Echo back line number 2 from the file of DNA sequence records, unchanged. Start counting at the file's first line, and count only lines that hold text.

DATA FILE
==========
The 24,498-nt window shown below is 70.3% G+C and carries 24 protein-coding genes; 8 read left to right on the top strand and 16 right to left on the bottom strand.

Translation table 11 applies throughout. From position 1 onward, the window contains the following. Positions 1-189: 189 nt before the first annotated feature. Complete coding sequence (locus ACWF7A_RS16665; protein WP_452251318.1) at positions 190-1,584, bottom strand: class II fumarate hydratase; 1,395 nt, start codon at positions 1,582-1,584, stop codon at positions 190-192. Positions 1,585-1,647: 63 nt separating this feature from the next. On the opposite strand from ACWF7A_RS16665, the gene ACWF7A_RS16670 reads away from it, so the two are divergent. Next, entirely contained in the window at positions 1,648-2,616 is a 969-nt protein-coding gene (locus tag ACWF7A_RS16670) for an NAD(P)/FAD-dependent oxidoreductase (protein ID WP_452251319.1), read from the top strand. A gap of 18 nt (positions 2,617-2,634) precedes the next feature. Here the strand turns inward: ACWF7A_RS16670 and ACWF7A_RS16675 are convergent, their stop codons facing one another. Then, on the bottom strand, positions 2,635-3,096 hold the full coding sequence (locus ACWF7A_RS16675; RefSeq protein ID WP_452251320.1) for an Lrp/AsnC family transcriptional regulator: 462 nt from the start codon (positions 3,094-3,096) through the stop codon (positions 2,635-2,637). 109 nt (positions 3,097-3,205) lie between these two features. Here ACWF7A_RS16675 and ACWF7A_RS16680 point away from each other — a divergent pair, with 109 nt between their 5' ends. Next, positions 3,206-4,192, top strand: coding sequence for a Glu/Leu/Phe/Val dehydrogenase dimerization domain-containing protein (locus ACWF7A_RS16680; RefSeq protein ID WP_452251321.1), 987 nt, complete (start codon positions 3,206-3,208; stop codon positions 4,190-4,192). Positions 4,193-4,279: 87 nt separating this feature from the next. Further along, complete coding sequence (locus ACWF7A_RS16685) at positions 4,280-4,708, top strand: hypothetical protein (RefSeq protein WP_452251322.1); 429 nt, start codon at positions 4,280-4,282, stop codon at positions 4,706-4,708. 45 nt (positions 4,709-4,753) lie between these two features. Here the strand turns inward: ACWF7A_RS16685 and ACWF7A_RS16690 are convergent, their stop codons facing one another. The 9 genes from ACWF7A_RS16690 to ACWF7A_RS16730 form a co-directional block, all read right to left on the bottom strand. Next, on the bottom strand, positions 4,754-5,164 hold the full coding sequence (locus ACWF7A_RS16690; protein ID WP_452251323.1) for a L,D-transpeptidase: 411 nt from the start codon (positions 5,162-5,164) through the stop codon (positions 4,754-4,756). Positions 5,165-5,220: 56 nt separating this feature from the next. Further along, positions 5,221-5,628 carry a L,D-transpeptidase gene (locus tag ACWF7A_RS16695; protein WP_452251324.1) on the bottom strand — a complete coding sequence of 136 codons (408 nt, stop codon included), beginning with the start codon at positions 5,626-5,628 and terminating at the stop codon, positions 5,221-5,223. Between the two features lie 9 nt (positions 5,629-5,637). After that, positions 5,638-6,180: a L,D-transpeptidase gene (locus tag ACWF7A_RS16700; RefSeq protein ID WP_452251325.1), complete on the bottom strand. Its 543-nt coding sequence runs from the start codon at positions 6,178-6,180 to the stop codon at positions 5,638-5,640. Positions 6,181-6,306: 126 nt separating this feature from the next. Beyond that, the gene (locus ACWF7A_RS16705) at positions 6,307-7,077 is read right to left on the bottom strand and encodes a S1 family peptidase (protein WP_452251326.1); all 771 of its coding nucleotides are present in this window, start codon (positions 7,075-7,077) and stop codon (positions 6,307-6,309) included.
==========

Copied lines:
Translation table 11 applies throughout. From position 1 onward, the window contains the following. Positions 1-189: 189 nt before the first annotated feature. Complete coding sequence (locus ACWF7A_RS16665; protein WP_452251318.1) at positions 190-1,584, bottom strand: class II fumarate hydratase; 1,395 nt, start codon at positions 1,582-1,584, stop codon at positions 190-192. Positions 1,585-1,647: 63 nt separating this feature from the next. On the opposite strand from ACWF7A_RS16665, the gene ACWF7A_RS16670 reads away from it, so the two are divergent. Next, entirely contained in the window at positions 1,648-2,616 is a 969-nt protein-coding gene (locus tag ACWF7A_RS16670) for an NAD(P)/FAD-dependent oxidoreductase (protein ID WP_452251319.1), read from the top strand. A gap of 18 nt (positions 2,617-2,634) precedes the next feature. Here the strand turns inward: ACWF7A_RS16670 and ACWF7A_RS16675 are convergent, their stop codons facing one another. Then, on the bottom strand, positions 2,635-3,096 hold the full coding sequence (locus ACWF7A_RS16675; RefSeq protein ID WP_452251320.1) for an Lrp/AsnC family transcriptional regulator: 462 nt from the start codon (positions 3,094-3,096) through the stop codon (positions 2,635-2,637). 109 nt (positions 3,097-3,205) lie between these two features. Here ACWF7A_RS16675 and ACWF7A_RS16680 point away from each other — a divergent pair, with 109 nt between their 5' ends. Next, positions 3,206-4,192, top strand: coding sequence for a Glu/Leu/Phe/Val dehydrogenase dimerization domain-containing protein (locus ACWF7A_RS16680; RefSeq protein ID WP_452251321.1), 987 nt, complete (start codon positions 3,206-3,208; stop codon positions 4,190-4,192). Positions 4,193-4,279: 87 nt separating this feature from the next. Further along, complete coding sequence (locus ACWF7A_RS16685) at positions 4,280-4,708, top strand: hypothetical protein (RefSeq protein WP_452251322.1); 429 nt, start codon at positions 4,280-4,282, stop codon at positions 4,706-4,708. 45 nt (positions 4,709-4,753) lie between these two features. Here the strand turns inward: ACWF7A_RS16685 and ACWF7A_RS16690 are convergent, their stop codons facing one another. The 9 genes from ACWF7A_RS16690 to ACWF7A_RS16730 form a co-directional block, all read right to left on the bottom strand. Next, on the bottom strand, positions 4,754-5,164 hold the full coding sequence (locus ACWF7A_RS16690; protein ID WP_452251323.1) for a L,D-transpeptidase: 411 nt from the start codon (positions 5,162-5,164) through the stop codon (positions 4,754-4,756). Positions 5,165-5,220: 56 nt separating this feature from the next. Further along, positions 5,221-5,628 carry a L,D-transpeptidase gene (locus tag ACWF7A_RS16695; protein WP_452251324.1) on the bottom strand — a complete coding sequence of 136 codons (408 nt, stop codon included), beginning with the start codon at positions 5,626-5,628 and terminating at the stop codon, positions 5,221-5,223. Between the two features lie 9 nt (positions 5,629-5,637). After that, positions 5,638-6,180: a L,D-transpeptidase gene (locus tag ACWF7A_RS16700; RefSeq protein ID WP_452251325.1), complete on the bottom strand. Its 543-nt coding sequence runs from the start codon at positions 6,178-6,180 to the stop codon at positions 5,638-5,640. Positions 6,181-6,306: 126 nt separating this feature from the next. Beyond that, the gene (locus ACWF7A_RS16705) at positions 6,307-7,077 is read right to left on the bottom strand and encodes a S1 family peptidase (protein WP_452251326.1); all 771 of its coding nucleotides are present in this window, start codon (positions 7,075-7,077) and stop codon (positions 6,307-6,309) included.